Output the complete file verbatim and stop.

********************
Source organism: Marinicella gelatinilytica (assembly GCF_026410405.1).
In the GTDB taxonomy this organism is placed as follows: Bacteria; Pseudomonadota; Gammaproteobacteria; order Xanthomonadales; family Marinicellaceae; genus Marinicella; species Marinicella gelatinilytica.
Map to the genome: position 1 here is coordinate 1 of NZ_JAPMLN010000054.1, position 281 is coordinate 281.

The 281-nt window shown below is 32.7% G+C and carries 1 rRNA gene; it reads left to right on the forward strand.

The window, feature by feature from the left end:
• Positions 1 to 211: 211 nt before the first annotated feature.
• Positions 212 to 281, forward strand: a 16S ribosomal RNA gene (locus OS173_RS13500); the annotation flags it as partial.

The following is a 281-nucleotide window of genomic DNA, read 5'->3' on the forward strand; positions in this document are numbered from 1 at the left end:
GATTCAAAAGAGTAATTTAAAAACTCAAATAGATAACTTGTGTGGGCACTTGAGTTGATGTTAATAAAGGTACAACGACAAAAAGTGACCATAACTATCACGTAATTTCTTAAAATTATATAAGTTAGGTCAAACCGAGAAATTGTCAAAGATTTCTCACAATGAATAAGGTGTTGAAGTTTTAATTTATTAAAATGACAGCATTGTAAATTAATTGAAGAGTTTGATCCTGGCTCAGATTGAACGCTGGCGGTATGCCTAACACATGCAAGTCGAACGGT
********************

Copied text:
Source organism: Marinicella gelatinilytica (assembly GCF_026410405.1).
In the GTDB taxonomy this organism is placed as follows: Bacteria; Pseudomonadota; Gammaproteobacteria; order Xanthomonadales; family Marinicellaceae; genus Marinicella; species Marinicella gelatinilytica.
Map to the genome: position 1 here is coordinate 1 of NZ_JAPMLN010000054.1, position 281 is coordinate 281.

The 281-nt window shown below is 32.7% G+C and carries 1 rRNA gene; it reads left to right on the forward strand.

The window, feature by feature from the left end:
• Positions 1 to 211: 211 nt before the first annotated feature.
• Positions 212 to 281, forward strand: a 16S ribosomal RNA gene (locus OS173_RS13500); the annotation flags it as partial.

The following is a 281-nucleotide window of genomic DNA, read 5'->3' on the forward strand; positions in this document are numbered from 1 at the left end:
GATTCAAAAGAGTAATTTAAAAACTCAAATAGATAACTTGTGTGGGCACTTGAGTTGATGTTAATAAAGGTACAACGACAAAAAGTGACCATAACTATCACGTAATTTCTTAAAATTATATAAGTTAGGTCAAACCGAGAAATTGTCAAAGATTTCTCACAATGAATAAGGTGTTGAAGTTTTAATTTATTAAAATGACAGCATTGTAAATTAATTGAAGAGTTTGATCCTGGCTCAGATTGAACGCTGGCGGTATGCCTAACACATGCAAGTCGAACGGT